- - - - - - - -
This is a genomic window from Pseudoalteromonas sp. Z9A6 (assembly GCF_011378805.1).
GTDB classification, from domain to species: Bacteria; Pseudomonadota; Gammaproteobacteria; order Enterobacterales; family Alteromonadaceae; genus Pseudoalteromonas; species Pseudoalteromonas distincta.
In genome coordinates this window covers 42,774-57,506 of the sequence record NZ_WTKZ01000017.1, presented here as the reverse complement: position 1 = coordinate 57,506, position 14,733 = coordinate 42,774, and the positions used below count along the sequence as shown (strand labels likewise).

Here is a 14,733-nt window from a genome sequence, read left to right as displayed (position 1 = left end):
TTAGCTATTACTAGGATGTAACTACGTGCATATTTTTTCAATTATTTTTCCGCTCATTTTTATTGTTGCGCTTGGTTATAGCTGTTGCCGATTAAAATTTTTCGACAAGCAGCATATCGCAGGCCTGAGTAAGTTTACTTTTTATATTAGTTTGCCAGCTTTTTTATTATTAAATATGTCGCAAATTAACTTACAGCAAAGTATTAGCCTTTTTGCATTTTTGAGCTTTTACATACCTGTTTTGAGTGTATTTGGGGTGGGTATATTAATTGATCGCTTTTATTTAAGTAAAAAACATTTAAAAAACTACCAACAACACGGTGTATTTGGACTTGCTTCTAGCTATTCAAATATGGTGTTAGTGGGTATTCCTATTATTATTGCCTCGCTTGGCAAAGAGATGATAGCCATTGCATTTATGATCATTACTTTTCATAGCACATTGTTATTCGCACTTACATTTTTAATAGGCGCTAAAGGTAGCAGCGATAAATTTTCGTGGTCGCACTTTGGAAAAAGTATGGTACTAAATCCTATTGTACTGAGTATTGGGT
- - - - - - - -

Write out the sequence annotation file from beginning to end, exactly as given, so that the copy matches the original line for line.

This is a genomic window from Pseudoalteromonas sp. Z9A6 (assembly GCF_011378805.1).
GTDB classification, from domain to species: Bacteria; Pseudomonadota; Gammaproteobacteria; order Enterobacterales; family Alteromonadaceae; genus Pseudoalteromonas; species Pseudoalteromonas distincta.
In genome coordinates this window covers 42,774-57,506 of the sequence record NZ_WTKZ01000017.1, presented here as the reverse complement: position 1 = coordinate 57,506, position 14,733 = coordinate 42,774, and the positions used below count along the sequence as shown (strand labels likewise).

Here is a 14,733-nt window from a genome sequence, read left to right as displayed (position 1 = left end):
TTAGCTATTACTAGGATGTAACTACGTGCATATTTTTTCAATTATTTTTCCGCTCATTTTTATTGTTGCGCTTGGTTATAGCTGTTGCCGATTAAAATTTTTCGACAAGCAGCATATCGCAGGCCTGAGTAAGTTTACTTTTTATATTAGTTTGCCAGCTTTTTTATTATTAAATATGTCGCAAATTAACTTACAGCAAAGTATTAGCCTTTTTGCATTTTTGAGCTTTTACATACCTGTTTTGAGTGTATTTGGGGTGGGTATATTAATTGATCGCTTTTATTTAAGTAAAAAACATTTAAAAAACTACCAACAACACGGTGTATTTGGACTTGCTTCTAGCTATTCAAATATGGTGTTAGTGGGTATTCCTATTATTATTGCCTCGCTTGGCAAAGAGATGATAGCCATTGCATTTATGATCATTACTTTTCATAGCACATTGTTATTCGCACTTACATTTTTAATAGGCGCTAAAGGTAGCAGCGATAAATTTTCGTGGTCGCACTTTGGAAAAAGTATGGTACTAAATCCTATTGTACTGAGTATTGGGT